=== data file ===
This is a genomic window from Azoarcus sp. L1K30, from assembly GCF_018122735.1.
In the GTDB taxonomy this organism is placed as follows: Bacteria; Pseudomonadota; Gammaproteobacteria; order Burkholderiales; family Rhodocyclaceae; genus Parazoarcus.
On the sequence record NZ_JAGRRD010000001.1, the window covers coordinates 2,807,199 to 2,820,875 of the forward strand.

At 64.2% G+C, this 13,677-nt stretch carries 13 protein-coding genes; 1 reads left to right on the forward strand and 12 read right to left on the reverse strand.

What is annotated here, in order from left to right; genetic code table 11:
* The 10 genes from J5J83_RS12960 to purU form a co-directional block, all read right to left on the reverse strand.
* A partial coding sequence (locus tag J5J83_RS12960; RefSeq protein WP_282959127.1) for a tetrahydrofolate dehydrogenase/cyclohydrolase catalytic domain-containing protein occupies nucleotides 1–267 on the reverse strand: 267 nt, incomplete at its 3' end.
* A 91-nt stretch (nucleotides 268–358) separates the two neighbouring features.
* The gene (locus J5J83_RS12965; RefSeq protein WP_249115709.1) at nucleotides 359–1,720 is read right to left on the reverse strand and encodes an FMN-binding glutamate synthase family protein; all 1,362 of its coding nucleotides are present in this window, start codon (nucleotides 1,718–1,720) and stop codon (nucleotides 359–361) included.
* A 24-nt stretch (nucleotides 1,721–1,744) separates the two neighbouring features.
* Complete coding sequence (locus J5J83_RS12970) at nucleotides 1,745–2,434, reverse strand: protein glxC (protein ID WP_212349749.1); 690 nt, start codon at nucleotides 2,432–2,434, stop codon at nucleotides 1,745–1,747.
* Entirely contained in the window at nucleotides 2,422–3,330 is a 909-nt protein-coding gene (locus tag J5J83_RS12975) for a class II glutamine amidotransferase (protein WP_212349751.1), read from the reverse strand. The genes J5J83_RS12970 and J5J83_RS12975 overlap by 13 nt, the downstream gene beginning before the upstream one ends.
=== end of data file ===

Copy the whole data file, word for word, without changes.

This is a genomic window from Azoarcus sp. L1K30, from assembly GCF_018122735.1.
In the GTDB taxonomy this organism is placed as follows: Bacteria; Pseudomonadota; Gammaproteobacteria; order Burkholderiales; family Rhodocyclaceae; genus Parazoarcus.
On the sequence record NZ_JAGRRD010000001.1, the window covers coordinates 2,807,199 to 2,820,875 of the forward strand.

At 64.2% G+C, this 13,677-nt stretch carries 13 protein-coding genes; 1 reads left to right on the forward strand and 12 read right to left on the reverse strand.

What is annotated here, in order from left to right; genetic code table 11:
* The 10 genes from J5J83_RS12960 to purU form a co-directional block, all read right to left on the reverse strand.
* A partial coding sequence (locus tag J5J83_RS12960; RefSeq protein WP_282959127.1) for a tetrahydrofolate dehydrogenase/cyclohydrolase catalytic domain-containing protein occupies nucleotides 1–267 on the reverse strand: 267 nt, incomplete at its 3' end.
* A 91-nt stretch (nucleotides 268–358) separates the two neighbouring features.
* The gene (locus J5J83_RS12965; RefSeq protein WP_249115709.1) at nucleotides 359–1,720 is read right to left on the reverse strand and encodes an FMN-binding glutamate synthase family protein; all 1,362 of its coding nucleotides are present in this window, start codon (nucleotides 1,718–1,720) and stop codon (nucleotides 359–361) included.
* A 24-nt stretch (nucleotides 1,721–1,744) separates the two neighbouring features.
* Complete coding sequence (locus J5J83_RS12970) at nucleotides 1,745–2,434, reverse strand: protein glxC (protein ID WP_212349749.1); 690 nt, start codon at nucleotides 2,432–2,434, stop codon at nucleotides 1,745–1,747.
* Entirely contained in the window at nucleotides 2,422–3,330 is a 909-nt protein-coding gene (locus tag J5J83_RS12975) for a class II glutamine amidotransferase (protein WP_212349751.1), read from the reverse strand. The genes J5J83_RS12970 and J5J83_RS12975 overlap by 13 nt, the downstream gene beginning before the upstream one ends.